Rathore V, Singh N, Mahat R. Risk factors for acute myocardial infarction: a review. Eur J Med Investigation. 2018;2:1–7. https://doi.org/10.14744/ejmi.2018.76486.
Namayande MS, Nejadkoorki F, Namayande SM, Dehghan H. Spatial hot spot analysis of acute myocardial infarction events in an urban population: a correlation study of health problems and industrial installation. Iran J Public Health. 2016;45(1):94–101.
Kjærulff T, Bihrmann K, Andersen I, Gislason G, Larsen M, Ersbøll A. Geographical inequalities in acute myocardial infarction beyond neighbourhood-level and individual-level sociodemographic characteristics: a Danish 10-year nationwide population-based cohort study. BMJ Open. 2019;9(2):e024207. https://doi.org/10.1136/bmjopen-2018-024207.
Odoi EW, Nagle N, Roberson S, Kintziger KW. Geographic disparities and temporal changes in risk of death from myocardial infarction in Florida, 2000–2014. BMC Public Health. 2019;19(1):505. https://doi.org/10.1186/s12889-019-6850-x.
Jalilvand A, Soleimani R, Soleimani M. Geographical epidemiology of cardiovascular diseases in Zanjan Province: analysis of groups from the international classification of diseases, 10th revision. J Adv Med Biomed Res. 2020;28(127):90–6. https://doi.org/10.30699/jambs.28.127.90.
Rajabi M, Mansourian A, Pilesjö P, Oudin Åström D, Cederin K, Sundquist K. Exploring spatial patterns of cardiovascular disease in Sweden between 2000 and 2010. Scand J Public Health. 2018;46(6):140349481878084–658. https://doi.org/10.1177/1403494818780845.
Liu X, Bertazzon S. Exploratory temporal and spatial analysis of myocardial infarction hospitalizations in Calgary, Canada. Int J Environ Res Public Health. 2017;14(12):1555. https://doi.org/10.3390/ijerph14121555.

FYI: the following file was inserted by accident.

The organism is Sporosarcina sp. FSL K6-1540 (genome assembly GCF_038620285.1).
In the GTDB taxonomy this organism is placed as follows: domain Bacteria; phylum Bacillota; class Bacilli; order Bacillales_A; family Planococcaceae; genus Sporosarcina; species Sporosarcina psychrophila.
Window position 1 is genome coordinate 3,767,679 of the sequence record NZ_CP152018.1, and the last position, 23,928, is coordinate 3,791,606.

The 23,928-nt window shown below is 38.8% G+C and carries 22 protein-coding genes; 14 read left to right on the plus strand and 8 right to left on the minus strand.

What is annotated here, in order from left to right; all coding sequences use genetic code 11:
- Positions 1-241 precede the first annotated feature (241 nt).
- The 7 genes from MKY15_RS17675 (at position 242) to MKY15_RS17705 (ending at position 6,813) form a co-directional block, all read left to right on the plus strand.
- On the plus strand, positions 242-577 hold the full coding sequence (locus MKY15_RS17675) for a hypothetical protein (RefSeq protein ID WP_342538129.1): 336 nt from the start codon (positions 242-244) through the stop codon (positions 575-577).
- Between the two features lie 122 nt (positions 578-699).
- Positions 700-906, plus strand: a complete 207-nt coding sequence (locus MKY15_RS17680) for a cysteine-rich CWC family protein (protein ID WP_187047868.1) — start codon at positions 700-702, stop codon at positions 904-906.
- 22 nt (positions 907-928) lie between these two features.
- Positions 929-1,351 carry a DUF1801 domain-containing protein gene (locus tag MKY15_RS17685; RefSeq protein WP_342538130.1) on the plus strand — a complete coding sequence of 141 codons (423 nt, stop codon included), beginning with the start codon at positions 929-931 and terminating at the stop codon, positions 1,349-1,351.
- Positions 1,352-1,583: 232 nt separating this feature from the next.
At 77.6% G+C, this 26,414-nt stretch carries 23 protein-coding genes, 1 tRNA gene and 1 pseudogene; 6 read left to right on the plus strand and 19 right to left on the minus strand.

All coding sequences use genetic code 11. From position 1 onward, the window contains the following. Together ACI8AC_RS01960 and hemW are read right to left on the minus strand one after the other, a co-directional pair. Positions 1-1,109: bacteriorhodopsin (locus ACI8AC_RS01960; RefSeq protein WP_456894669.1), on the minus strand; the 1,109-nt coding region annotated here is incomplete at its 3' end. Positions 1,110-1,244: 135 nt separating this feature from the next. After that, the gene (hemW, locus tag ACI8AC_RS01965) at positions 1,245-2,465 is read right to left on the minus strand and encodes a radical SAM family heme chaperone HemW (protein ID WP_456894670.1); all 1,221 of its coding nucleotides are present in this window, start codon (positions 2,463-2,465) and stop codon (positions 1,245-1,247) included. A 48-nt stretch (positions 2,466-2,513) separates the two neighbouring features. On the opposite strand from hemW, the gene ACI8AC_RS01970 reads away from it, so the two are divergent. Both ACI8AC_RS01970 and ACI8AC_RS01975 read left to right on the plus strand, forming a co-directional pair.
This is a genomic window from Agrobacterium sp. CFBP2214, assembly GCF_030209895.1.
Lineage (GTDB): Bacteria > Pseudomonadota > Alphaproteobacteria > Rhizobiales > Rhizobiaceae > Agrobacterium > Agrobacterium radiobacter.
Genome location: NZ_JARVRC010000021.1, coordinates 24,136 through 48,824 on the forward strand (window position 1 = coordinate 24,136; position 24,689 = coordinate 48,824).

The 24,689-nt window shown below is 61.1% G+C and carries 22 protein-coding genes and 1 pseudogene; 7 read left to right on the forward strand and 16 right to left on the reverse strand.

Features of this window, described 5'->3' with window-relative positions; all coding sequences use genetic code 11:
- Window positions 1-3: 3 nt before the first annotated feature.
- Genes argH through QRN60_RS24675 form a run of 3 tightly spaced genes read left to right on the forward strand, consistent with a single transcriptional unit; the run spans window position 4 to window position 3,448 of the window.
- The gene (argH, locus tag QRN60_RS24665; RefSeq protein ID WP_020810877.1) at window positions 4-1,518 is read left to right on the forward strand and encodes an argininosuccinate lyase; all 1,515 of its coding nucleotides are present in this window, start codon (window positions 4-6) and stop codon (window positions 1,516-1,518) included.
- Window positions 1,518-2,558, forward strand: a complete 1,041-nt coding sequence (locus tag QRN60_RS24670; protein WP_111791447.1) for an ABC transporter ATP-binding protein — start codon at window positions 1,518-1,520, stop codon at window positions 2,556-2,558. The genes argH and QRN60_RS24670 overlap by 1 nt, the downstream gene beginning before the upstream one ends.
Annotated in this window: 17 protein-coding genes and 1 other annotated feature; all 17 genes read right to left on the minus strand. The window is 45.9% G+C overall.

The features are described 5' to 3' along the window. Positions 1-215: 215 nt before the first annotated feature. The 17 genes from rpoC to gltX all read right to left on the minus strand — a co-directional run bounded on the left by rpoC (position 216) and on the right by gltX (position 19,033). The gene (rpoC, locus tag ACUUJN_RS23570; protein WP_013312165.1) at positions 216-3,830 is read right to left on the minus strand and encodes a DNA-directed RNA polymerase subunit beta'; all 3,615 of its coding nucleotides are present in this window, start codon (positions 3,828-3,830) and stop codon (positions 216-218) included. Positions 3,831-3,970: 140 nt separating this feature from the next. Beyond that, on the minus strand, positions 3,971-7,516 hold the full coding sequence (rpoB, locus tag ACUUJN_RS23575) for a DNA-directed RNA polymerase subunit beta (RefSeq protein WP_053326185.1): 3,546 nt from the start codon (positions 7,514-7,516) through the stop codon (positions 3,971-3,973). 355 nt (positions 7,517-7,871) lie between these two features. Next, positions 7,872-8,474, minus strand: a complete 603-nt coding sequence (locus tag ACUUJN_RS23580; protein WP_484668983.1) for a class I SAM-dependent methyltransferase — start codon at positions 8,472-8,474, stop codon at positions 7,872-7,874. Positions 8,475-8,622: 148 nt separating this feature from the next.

Kjærulff TM, Ersbøll AK, Gislason G, Schipperijn J. Geographical clustering of incident acute myocardial infarction in Denmark: a spatial analysis approach. Spat Spatiotemporal Epidemiol. 2016;19:46–59. https://doi.org/10.1016/j.sste.2016.05.001.
Ahmadi A, Soori H, Mehrabi Y, Etemad K. Spatial analysis of myocardial infarction in Iran: national report from the Iranian myocardial infarction registry. J Res Med Sci. 2015;20(5):434–9. https://doi.org/10.4103/1735-1995.163955.
Curtin LR, Klein RJ. Direct standardization (age-adjusted death rates). Healthy People 2000 Stat Notes. 1995;(6):1–10.
Bahri A, Khosravi Y. Application of ArcGIS spatial statistical tools in environmental sciences. Geospatial Eng J. 2018;9(3):39–50.
Mahfuz N, Yusoff M, Ahmad Z. Review of single clustering methods. IAES Int J Artificial Intelligence (IJ-AI). 2019;8:221.